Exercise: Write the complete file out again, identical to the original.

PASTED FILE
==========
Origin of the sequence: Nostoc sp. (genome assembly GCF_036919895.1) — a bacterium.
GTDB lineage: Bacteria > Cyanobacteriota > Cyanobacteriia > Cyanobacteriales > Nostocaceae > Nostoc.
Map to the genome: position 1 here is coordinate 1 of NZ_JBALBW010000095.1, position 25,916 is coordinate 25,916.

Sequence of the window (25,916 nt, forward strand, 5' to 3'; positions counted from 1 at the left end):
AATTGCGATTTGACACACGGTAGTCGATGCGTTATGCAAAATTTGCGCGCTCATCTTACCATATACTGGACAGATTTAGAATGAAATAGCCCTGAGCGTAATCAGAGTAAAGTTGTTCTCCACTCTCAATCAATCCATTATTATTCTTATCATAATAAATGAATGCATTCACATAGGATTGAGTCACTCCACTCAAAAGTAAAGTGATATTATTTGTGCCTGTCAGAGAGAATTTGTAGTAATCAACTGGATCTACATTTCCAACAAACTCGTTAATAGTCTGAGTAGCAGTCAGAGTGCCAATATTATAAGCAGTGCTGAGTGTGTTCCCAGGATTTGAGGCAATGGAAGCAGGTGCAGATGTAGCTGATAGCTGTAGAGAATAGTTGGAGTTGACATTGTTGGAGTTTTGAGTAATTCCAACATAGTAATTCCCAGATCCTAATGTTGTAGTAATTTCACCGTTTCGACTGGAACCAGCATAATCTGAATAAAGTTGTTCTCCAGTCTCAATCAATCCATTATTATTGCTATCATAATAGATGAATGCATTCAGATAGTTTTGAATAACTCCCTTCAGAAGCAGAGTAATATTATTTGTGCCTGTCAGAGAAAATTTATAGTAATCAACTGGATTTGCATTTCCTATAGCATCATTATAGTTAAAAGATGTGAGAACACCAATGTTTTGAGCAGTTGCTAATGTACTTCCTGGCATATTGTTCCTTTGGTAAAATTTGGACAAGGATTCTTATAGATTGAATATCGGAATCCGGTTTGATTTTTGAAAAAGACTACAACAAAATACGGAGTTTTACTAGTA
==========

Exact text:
Origin of the sequence: Nostoc sp. (genome assembly GCF_036919895.1) — a bacterium.
GTDB lineage: Bacteria > Cyanobacteriota > Cyanobacteriia > Cyanobacteriales > Nostocaceae > Nostoc.
Map to the genome: position 1 here is coordinate 1 of NZ_JBALBW010000095.1, position 25,916 is coordinate 25,916.

Sequence of the window (25,916 nt, forward strand, 5' to 3'; positions counted from 1 at the left end):
AATTGCGATTTGACACACGGTAGTCGATGCGTTATGCAAAATTTGCGCGCTCATCTTACCATATACTGGACAGATTTAGAATGAAATAGCCCTGAGCGTAATCAGAGTAAAGTTGTTCTCCACTCTCAATCAATCCATTATTATTCTTATCATAATAAATGAATGCATTCACATAGGATTGAGTCACTCCACTCAAAAGTAAAGTGATATTATTTGTGCCTGTCAGAGAGAATTTGTAGTAATCAACTGGATCTACATTTCCAACAAACTCGTTAATAGTCTGAGTAGCAGTCAGAGTGCCAATATTATAAGCAGTGCTGAGTGTGTTCCCAGGATTTGAGGCAATGGAAGCAGGTGCAGATGTAGCTGATAGCTGTAGAGAATAGTTGGAGTTGACATTGTTGGAGTTTTGAGTAATTCCAACATAGTAATTCCCAGATCCTAATGTTGTAGTAATTTCACCGTTTCGACTGGAACCAGCATAATCTGAATAAAGTTGTTCTCCAGTCTCAATCAATCCATTATTATTGCTATCATAATAGATGAATGCATTCAGATAGTTTTGAATAACTCCCTTCAGAAGCAGAGTAATATTATTTGTGCCTGTCAGAGAAAATTTATAGTAATCAACTGGATTTGCATTTCCTATAGCATCATTATAGTTAAAAGATGTGAGAACACCAATGTTTTGAGCAGTTGCTAATGTACTTCCTGGCATATTGTTCCTTTGGTAAAATTTGGACAAGGATTCTTATAGATTGAATATCGGAATCCGGTTTGATTTTTGAAAAAGACTACAACAAAATACGGAGTTTTACTAGTA